When it comes to getting in touch with companies, customers really don’t want to be left hanging on the line. They want a rapid response to their queries - and they’re happy to take their business elsewhere when they don’t get this.

According to research from Hubspot, nine out of ten customers rate an ‘immediate’ response as important when they have a customer service question. This has led to a situation where two-thirds of customers have become ‘serial switchers’, changing brands due to a poor experience – something that’s costing businesses more than $75bn a year.

It’s in this context a Tier 1 bank in the Americas turned to Invenica for help. The firm’s call centre handles millions of customer calls every year.
However, until recently, they relied solely on a traditional dual-tone multi-frequency (DTMF) interactive voice response (IVR), a legacy touch-tone system that was having a negative impact on the bank’s customer experience. The system’s menu tree was often difficult to use, causing customers to get lost and even abandon their calls. The bank needed a new system that could improve the customer experience and drive customer retention.

What we didWhat we delivered

The solution was an AI conversational language platform and customer service virtual agent (VA) able to help customers find answers to their enquiries as quickly as possible – both in free speech and text. The challenge with producing and deploying such a system was that it needed to handle significant levels of complexity. The bank had set high benchmarks for performance in semantic accuracy and task completion. It also required the VA to be capable of serving customers speaking English and local dialect in a mixed-language model – something no contact centre had ever implemented before.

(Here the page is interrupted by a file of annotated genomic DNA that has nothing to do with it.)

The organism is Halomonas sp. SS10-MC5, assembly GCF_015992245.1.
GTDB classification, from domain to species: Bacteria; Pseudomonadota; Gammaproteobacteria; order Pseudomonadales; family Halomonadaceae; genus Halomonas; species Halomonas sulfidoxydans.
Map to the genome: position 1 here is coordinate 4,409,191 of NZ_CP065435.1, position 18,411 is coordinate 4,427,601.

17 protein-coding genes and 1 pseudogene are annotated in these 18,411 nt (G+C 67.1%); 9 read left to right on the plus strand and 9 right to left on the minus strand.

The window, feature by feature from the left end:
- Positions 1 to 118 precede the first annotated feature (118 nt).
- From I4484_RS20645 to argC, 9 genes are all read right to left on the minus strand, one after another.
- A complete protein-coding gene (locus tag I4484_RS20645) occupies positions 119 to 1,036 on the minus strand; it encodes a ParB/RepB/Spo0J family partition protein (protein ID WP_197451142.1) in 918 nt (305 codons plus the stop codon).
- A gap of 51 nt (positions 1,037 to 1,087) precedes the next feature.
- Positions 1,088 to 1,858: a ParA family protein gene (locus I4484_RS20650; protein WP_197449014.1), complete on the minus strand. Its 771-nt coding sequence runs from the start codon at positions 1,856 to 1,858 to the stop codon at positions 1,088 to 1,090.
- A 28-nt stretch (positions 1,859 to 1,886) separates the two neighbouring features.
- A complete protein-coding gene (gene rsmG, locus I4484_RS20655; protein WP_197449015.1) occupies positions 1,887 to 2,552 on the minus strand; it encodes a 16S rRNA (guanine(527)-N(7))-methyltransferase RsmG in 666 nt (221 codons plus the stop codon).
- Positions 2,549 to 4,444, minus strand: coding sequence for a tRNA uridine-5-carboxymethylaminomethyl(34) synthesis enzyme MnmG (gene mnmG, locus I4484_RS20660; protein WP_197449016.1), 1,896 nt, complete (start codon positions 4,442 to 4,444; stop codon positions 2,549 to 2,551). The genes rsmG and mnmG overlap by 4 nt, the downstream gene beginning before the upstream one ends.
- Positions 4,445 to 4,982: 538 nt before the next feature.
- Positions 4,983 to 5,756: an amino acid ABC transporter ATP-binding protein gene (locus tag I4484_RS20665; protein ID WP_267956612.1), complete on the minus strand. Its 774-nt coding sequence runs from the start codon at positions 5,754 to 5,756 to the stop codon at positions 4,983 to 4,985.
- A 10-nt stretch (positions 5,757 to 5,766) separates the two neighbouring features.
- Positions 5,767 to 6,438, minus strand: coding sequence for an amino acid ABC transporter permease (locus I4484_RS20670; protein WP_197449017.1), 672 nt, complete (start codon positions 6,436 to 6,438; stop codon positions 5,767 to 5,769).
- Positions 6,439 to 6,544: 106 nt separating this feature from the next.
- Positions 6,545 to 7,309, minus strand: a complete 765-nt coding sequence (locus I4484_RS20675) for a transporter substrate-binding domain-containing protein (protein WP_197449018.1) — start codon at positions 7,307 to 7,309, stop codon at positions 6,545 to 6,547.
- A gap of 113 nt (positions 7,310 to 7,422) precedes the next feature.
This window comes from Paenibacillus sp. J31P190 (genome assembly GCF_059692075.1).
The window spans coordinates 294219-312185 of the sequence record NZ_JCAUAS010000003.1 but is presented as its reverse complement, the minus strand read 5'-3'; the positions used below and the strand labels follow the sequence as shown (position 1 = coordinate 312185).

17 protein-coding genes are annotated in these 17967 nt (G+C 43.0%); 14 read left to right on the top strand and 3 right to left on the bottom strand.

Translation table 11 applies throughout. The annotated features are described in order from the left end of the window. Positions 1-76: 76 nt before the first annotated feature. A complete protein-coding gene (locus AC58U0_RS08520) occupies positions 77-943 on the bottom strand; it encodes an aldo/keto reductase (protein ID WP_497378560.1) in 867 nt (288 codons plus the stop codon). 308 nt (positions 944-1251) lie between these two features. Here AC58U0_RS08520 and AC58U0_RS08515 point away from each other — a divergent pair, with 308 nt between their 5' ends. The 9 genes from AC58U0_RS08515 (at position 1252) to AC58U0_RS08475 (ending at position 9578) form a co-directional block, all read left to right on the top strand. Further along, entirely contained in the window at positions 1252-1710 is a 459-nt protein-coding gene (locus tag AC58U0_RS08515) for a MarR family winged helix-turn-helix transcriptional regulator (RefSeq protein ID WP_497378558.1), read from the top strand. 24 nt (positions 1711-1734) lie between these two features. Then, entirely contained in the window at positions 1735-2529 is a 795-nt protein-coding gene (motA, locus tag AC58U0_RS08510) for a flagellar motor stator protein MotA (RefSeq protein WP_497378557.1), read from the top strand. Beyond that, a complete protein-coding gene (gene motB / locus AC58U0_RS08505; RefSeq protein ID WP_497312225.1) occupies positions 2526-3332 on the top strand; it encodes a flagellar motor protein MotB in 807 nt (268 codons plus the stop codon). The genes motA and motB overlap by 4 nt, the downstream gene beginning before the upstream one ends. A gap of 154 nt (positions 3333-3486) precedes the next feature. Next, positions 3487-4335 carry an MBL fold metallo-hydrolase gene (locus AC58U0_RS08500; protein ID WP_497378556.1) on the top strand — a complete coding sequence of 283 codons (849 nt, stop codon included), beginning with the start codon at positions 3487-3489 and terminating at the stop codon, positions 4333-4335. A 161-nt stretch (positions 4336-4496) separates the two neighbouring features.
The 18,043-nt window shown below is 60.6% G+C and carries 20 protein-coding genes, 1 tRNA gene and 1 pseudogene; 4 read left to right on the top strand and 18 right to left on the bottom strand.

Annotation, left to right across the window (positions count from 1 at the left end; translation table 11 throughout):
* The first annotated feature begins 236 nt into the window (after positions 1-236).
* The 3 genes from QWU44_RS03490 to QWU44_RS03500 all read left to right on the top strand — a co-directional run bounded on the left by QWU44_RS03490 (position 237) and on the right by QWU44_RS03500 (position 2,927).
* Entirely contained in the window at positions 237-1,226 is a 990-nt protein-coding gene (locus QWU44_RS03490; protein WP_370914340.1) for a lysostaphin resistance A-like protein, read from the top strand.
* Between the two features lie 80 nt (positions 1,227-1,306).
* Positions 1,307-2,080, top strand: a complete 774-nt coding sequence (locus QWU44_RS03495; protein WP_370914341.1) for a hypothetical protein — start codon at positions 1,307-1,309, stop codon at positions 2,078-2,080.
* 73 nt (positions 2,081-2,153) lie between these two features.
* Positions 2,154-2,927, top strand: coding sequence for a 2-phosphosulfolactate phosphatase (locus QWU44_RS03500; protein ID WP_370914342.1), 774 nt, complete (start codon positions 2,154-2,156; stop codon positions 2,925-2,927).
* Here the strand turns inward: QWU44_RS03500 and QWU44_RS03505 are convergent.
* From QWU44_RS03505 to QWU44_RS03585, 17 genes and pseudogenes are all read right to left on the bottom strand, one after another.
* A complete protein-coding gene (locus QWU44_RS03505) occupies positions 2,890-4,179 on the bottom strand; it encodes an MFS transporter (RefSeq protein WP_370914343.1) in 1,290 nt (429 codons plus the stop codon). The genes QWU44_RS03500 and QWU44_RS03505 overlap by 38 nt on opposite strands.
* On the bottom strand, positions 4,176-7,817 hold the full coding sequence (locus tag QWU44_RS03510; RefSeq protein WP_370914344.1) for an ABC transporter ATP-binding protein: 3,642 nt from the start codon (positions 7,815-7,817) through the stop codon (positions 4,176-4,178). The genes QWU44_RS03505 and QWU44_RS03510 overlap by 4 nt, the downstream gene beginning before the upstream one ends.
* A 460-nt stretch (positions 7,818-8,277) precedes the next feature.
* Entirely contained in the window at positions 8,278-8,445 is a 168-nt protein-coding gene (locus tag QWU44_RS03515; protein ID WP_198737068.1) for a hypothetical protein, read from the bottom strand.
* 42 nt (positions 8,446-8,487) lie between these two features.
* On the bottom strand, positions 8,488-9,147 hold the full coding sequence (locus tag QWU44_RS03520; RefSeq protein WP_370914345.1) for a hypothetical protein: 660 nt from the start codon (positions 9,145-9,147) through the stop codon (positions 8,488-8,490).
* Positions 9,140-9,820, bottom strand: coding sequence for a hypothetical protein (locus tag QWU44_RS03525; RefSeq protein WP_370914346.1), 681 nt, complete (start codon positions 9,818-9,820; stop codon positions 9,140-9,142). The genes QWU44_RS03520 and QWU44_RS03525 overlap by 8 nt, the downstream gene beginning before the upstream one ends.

What we did

To develop the solution, Invenica used the technical expertise of its DisruptCX (DCX) practice, which specialises in supplying emerging technology to contact centres. Following a review of the bank’s existing systems, DCX swiftly identified a conversation language platform and VA as the solution best suited to meet the project’s needs.

From there, DCX selected a platform and designed and deployed a VA able to retain context around multiple customer queries in a single conversation. This was supported by the use of machine learning to continuously learn new patterns and improve predictability – allowing the bank to serve customers who are unable to express what they want as clearly as others.

DCX then developed and tested algorithms for dealing with the uncertainty of voice input. So, for example, where the confidence in the intent of the voice input is below 90%, the engine provides up to five inputs that it believes could be accurate. These are sorted by likelihood, with mathematical checks used to confirm which input is the most likely to be correct. Invenica added to this with an application that helped the platform to learn and improve the bank’s self-service conversion rates.

Invenica leveraged its previous R&D project experience – along with its expertise in the development of microservices – to implement the capability for continuous improvement, allowing the platform to be extended in novel ways. In developing a modern microservice ecosystem of functional components, Invenica made it easier for the platform to respond to the bank’s changing requirements while minimising disruption to the customer experience.

What we delivered

With so much complexity and uncertainty involved, the Bank needed a solution based on a scientific and research-driven approach. That’s why Invenica and DCX delivered an AI-powered conversational language platform and VA that could not only handle customer enquiries more efficiently but also learn from each one. Every conversation the platform now has with customers improves future outcomes as it encounters new scenarios and ever-more complex interactions.

The platform meets all of the bank’s KPIs for intent accuracy and task completion rates. It also provides multi-language support for customers speaking English and local dialects. Ultimately, this provides the bank with the best possible platform to improve its customer experience, drive retention rates and cut operational costs by taking the pressure off its existing systems and contact centre agents.